I’ve had a few customers asking about Microsoft Server 2016. Our team in the Data Center at Symplexity is running through internal deployments of Windows Server 2016, and overall we’re excited about the product.

Microsoft has packed some great new features for this year, and here are what I see as some of the highlights of Windows Server 2016:

• New installation option called Nano Server.  This is a very small footprint installation used for containers and micro services. It is headless, which means there is no local management, it is managed remotely using Power Shell or other Windows Management Tools.

• Server with Desktop Experience gives a Windows 10 interface – this is a welcome update.

• Revamped high performance storage which includes Storage Quality of Services (QoS) policies, this allows you to centrally monitor and manage storage on your virtual machines, and set minimum and maximum performance benchmarks among your VMs.

• Improved Hyper-V which integrates seamlessly with Azure. Another welcome addition as more and more clients are moving to Azure.

• Many new security features, including Shielded Virtual Machines which allows encryption of VMs and application isolation using containers.

One thing that is important to note is the new licensing for Windows Server 2016 which will affect clients with CPUs that have over 8 cores.  The new licensing model is based on cores, not sockets. This per-core licensing model first appeared with SQL server a few years ago, so it isn’t a big surprise to see it in Windows Server 2016; this could result in a change in licensing costs for some configurations when upgrading, but lays the groundwork better licensing models for hybrid and cloud deployments.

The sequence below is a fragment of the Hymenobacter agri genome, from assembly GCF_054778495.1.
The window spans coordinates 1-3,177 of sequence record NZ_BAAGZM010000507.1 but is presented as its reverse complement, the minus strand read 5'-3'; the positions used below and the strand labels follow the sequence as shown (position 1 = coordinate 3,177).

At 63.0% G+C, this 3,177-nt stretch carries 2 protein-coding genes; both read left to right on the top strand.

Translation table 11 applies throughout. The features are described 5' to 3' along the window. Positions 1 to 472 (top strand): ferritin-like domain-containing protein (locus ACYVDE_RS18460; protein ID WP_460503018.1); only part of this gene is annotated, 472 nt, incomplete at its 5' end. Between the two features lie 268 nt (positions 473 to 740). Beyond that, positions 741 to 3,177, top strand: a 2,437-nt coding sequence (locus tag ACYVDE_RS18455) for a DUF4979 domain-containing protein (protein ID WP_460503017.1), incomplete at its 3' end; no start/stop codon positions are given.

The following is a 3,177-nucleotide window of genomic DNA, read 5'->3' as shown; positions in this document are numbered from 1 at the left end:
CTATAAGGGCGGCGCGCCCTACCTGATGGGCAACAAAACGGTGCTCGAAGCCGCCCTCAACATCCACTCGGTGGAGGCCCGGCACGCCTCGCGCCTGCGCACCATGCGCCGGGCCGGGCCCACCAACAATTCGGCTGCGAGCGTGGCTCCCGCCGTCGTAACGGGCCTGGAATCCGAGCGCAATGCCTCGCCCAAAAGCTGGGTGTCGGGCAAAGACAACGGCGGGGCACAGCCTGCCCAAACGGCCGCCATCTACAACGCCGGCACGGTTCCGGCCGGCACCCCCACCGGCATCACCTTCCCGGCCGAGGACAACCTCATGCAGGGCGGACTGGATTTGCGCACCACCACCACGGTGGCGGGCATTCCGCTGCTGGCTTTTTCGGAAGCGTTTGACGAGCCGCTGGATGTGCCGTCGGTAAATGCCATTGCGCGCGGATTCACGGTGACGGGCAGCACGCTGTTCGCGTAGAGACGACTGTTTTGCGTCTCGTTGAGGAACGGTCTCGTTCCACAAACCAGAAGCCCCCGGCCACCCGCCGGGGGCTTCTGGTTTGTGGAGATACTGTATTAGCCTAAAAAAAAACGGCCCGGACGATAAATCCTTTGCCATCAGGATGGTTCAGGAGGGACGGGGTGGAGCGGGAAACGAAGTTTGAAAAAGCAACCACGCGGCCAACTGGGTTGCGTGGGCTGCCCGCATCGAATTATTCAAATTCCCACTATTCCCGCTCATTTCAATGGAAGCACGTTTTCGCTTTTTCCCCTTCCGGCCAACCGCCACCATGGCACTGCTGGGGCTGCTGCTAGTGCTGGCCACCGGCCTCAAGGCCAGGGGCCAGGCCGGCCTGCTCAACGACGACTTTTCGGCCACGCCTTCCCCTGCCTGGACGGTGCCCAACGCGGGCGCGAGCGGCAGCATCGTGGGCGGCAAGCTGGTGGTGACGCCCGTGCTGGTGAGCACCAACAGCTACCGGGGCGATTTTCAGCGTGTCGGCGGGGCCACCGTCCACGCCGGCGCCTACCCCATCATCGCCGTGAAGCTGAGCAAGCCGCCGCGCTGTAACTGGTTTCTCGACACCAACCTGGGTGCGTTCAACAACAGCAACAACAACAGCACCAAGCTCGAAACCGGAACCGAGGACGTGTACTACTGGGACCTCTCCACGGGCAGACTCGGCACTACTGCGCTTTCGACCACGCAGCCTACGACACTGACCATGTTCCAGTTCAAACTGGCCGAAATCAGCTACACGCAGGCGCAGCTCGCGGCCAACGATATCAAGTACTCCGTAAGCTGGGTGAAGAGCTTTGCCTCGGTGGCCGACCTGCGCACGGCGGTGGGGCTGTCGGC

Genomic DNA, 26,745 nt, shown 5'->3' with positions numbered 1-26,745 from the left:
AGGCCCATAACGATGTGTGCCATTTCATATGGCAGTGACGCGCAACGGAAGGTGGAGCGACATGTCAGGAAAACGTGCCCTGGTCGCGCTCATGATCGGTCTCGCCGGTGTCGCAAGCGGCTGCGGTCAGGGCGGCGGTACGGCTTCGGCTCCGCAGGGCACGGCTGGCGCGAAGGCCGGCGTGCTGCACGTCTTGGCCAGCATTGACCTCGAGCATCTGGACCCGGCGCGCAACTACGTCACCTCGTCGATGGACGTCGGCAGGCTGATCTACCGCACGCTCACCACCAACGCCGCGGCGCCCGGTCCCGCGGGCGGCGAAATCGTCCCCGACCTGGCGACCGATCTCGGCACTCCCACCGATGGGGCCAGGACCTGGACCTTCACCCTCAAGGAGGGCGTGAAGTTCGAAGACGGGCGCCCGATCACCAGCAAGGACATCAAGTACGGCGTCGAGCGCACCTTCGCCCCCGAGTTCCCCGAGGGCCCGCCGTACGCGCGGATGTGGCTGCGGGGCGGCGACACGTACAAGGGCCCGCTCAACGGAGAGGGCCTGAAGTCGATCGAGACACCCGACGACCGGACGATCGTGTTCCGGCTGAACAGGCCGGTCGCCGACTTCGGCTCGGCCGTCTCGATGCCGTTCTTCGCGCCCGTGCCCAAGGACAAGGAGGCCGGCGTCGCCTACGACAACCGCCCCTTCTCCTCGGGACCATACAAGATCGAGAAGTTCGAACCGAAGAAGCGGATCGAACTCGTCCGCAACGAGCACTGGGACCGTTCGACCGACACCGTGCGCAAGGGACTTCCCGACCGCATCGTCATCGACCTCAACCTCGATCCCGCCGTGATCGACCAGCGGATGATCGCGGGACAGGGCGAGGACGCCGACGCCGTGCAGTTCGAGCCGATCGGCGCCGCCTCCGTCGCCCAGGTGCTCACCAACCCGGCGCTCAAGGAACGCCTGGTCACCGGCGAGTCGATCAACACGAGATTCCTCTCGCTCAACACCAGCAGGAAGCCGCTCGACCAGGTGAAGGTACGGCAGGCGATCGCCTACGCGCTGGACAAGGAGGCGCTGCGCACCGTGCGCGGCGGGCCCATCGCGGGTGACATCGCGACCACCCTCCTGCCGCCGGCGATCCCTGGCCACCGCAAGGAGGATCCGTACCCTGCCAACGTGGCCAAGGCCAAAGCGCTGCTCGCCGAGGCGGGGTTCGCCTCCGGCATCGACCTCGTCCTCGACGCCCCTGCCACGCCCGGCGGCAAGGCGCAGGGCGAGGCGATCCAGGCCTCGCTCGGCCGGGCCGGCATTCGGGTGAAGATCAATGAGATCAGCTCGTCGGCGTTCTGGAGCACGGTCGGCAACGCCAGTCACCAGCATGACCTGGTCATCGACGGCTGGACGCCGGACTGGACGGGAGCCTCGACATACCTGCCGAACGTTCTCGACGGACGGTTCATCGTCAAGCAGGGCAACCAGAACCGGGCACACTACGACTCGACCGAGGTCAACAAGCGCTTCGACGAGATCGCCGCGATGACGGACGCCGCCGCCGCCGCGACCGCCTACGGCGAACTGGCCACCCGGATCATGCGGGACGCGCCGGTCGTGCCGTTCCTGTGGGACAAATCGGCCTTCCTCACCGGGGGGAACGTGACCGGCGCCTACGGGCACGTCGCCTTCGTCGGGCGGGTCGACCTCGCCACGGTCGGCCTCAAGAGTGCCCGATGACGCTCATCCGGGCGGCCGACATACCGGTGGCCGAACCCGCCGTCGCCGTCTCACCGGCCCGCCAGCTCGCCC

One example of such is the Microsoft Azure Hybrid Use Benefit that allows clients to move to the cloud for less using existing Windows Server license and Software Assurance licensing under this new model. Now you can move your existing Windows Server licenses to Azure and take advantage of significant savings if you extend your datacenter to the cloud.

Windows Server 2016 is a welcome update that will benefit most clients, but as with any major software update we recommend that you complete a comprehensive pilot phase and testing before making production changes in your environment. If you are interested in getting Windows Server 2016 on your roadmap, contact your Symplexity account manager today so we can begin the discussion. If you have other questions about Windows Server 2016, you are always welcome to contact us to discuss in further detail.

If you want further input or practical experiences conveyed, you will have to stay tuned to our blog for additional posts as we continue our internal deployments and pilot projects with our clients.

Matt Moran is the Data Center Practice Manager at Symplexity.

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